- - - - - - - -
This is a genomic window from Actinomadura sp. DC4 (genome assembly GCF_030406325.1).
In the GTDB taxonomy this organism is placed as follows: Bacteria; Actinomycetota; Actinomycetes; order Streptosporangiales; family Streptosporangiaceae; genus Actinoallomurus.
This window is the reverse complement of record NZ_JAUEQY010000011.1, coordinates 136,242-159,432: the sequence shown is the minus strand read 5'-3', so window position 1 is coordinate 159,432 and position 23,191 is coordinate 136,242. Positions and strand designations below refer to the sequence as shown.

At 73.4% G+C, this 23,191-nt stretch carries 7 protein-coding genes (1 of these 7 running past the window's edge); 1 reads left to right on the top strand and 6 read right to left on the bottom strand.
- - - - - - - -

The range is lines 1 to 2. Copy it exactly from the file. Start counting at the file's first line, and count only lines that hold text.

This is a genomic window from Actinomadura sp. DC4 (genome assembly GCF_030406325.1).
In the GTDB taxonomy this organism is placed as follows: Bacteria; Actinomycetota; Actinomycetes; order Streptosporangiales; family Streptosporangiaceae; genus Actinoallomurus.